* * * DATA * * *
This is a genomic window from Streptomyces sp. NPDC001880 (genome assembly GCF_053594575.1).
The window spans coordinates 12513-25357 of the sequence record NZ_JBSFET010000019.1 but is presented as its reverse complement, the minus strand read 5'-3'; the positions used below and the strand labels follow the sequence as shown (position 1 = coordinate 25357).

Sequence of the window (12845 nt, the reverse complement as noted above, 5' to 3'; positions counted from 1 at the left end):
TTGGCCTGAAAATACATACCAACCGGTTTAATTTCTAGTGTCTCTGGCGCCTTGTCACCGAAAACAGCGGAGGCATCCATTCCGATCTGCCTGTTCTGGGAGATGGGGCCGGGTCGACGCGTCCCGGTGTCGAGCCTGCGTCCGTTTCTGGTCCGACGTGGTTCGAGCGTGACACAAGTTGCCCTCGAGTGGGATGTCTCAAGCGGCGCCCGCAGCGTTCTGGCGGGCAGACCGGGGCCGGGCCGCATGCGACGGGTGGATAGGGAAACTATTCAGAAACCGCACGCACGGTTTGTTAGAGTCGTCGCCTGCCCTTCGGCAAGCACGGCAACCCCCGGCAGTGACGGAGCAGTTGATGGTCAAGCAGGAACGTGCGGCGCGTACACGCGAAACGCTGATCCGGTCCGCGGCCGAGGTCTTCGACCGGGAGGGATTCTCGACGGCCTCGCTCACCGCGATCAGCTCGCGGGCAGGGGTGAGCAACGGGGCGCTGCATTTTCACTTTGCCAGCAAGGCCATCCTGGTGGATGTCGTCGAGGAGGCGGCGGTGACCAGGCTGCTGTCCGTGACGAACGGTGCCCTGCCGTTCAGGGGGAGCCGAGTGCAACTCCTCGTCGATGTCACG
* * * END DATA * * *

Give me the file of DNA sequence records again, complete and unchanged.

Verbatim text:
This is a genomic window from Streptomyces sp. NPDC001880 (genome assembly GCF_053594575.1).
The window spans coordinates 12513-25357 of the sequence record NZ_JBSFET010000019.1 but is presented as its reverse complement, the minus strand read 5'-3'; the positions used below and the strand labels follow the sequence as shown (position 1 = coordinate 25357).

Sequence of the window (12845 nt, the reverse complement as noted above, 5' to 3'; positions counted from 1 at the left end):
TTGGCCTGAAAATACATACCAACCGGTTTAATTTCTAGTGTCTCTGGCGCCTTGTCACCGAAAACAGCGGAGGCATCCATTCCGATCTGCCTGTTCTGGGAGATGGGGCCGGGTCGACGCGTCCCGGTGTCGAGCCTGCGTCCGTTTCTGGTCCGACGTGGTTCGAGCGTGACACAAGTTGCCCTCGAGTGGGATGTCTCAAGCGGCGCCCGCAGCGTTCTGGCGGGCAGACCGGGGCCGGGCCGCATGCGACGGGTGGATAGGGAAACTATTCAGAAACCGCACGCACGGTTTGTTAGAGTCGTCGCCTGCCCTTCGGCAAGCACGGCAACCCCCGGCAGTGACGGAGCAGTTGATGGTCAAGCAGGAACGTGCGGCGCGTACACGCGAAACGCTGATCCGGTCCGCGGCCGAGGTCTTCGACCGGGAGGGATTCTCGACGGCCTCGCTCACCGCGATCAGCTCGCGGGCAGGGGTGAGCAACGGGGCGCTGCATTTTCACTTTGCCAGCAAGGCCATCCTGGTGGATGTCGTCGAGGAGGCGGCGGTGACCAGGCTGCTGTCCGTGACGAACGGTGCCCTGCCGTTCAGGGGGAGCCGAGTGCAACTCCTCGTCGATGTCACG